Expired: means that the order has lapsed.
Revoked: means that the order has been lifted.
As a result of the implementation of statutory amendments in Alberta, Nova Scotia, Québec, New Brunswick, Manitoba, Prince Edward Island, Northwest Territories, Yukon, Saskatchewan, British Columbia and Newfoundland and Labrador certain orders issued in other provinces or territories automatically take effect in Alberta, Nova Scotia, Québec, New Brunswick, Manitoba, Prince Edward Island, Northwest Territories, Yukon, Saskatchewan, British Columbia and Newfoundland and Labrador. For more information click here.
With the adoption of MI 11-103, certain CTOs issued by securities regulatory authorities automatically take effect in other jurisdictions. For more information, click here.
It remains the obligation of users to conduct the necessary due diligence before trading to determine whether or not a specific trade can be executed. As such, we cannot overstate the importance of understanding the applicable securities legislation and reading all decisions to fully understand their scope.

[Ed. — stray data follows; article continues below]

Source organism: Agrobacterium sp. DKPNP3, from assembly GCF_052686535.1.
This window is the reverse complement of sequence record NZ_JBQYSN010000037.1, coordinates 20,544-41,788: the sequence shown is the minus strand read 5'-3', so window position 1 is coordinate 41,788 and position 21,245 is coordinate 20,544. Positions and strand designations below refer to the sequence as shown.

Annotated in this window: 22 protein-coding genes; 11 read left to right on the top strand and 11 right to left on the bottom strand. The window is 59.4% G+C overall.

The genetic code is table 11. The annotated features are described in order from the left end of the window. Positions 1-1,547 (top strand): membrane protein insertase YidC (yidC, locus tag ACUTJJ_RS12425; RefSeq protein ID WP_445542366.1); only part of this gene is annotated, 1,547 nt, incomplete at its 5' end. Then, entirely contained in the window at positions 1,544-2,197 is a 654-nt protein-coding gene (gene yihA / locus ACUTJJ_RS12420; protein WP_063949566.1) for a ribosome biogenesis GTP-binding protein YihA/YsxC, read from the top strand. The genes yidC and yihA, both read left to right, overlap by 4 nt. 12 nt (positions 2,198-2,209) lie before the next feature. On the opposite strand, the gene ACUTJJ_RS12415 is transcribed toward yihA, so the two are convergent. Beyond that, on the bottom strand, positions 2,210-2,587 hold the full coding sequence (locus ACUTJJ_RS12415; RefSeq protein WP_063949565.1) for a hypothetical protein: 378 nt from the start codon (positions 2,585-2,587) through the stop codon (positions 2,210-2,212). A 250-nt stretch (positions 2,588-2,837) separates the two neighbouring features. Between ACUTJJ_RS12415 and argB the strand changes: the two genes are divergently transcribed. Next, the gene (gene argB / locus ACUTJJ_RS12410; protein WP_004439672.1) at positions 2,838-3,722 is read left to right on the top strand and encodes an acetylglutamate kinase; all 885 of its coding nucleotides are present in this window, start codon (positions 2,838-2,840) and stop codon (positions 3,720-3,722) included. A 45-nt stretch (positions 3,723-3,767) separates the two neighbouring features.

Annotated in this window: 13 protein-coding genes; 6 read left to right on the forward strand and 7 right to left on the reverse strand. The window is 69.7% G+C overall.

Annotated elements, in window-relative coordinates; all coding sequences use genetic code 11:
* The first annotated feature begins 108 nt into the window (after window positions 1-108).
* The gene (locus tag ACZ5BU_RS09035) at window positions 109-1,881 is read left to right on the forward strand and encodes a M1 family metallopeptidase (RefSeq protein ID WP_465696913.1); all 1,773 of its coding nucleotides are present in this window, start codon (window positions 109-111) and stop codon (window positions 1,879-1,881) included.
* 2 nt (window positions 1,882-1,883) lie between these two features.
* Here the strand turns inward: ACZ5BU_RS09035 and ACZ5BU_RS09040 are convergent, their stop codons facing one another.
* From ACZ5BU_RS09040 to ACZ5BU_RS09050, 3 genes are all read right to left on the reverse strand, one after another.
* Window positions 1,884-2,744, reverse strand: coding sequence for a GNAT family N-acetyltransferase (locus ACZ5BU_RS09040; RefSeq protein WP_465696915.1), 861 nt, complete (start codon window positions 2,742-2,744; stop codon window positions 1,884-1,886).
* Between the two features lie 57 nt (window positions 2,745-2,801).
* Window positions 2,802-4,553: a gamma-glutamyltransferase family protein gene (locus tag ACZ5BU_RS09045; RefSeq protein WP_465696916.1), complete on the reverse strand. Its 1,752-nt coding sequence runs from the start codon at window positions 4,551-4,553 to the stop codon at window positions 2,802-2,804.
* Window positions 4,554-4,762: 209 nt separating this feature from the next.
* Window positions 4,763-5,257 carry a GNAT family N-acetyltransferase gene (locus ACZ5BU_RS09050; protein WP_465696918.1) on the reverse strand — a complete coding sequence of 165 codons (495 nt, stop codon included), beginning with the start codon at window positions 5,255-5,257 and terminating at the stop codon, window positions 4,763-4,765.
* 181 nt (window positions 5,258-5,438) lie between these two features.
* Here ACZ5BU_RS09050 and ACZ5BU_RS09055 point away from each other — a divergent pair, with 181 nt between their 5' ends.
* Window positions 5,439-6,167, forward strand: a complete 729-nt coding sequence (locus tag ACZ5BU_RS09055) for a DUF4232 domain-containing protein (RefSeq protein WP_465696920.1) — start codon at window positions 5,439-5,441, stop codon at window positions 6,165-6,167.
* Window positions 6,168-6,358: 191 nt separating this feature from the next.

How do I determine where a CTO has effect?
For information to determine where a CTO has effect, click here.
How long does a CTO last?
A CTO may be issued with a specific expiry date (temporary CTO) or for an indefinite period of time (“None” will be indicated under expiry date). When a CTO is issued, it will remain in effect until either its expiry date is reached or, if there is no expiry date, until the decision is revoked by the regulator, when and if the company or individual corrects the deficiencies or meets certain conditions, which caused the CTO to be issued. The deficiencies that need to be remedied or conditions to be met are explained in the CTO.
It is the company’s or individual’s responsibility to comply with securities law. Once a CTO is issued, it is up to the company or individual, and not Securities Regulators, to correct the deficiencies or fulfill certain conditions, and apply to the regulator to have the CTO revoked.
What do I do if I own shares in a company that has a cease trade order (CTO) issued against it?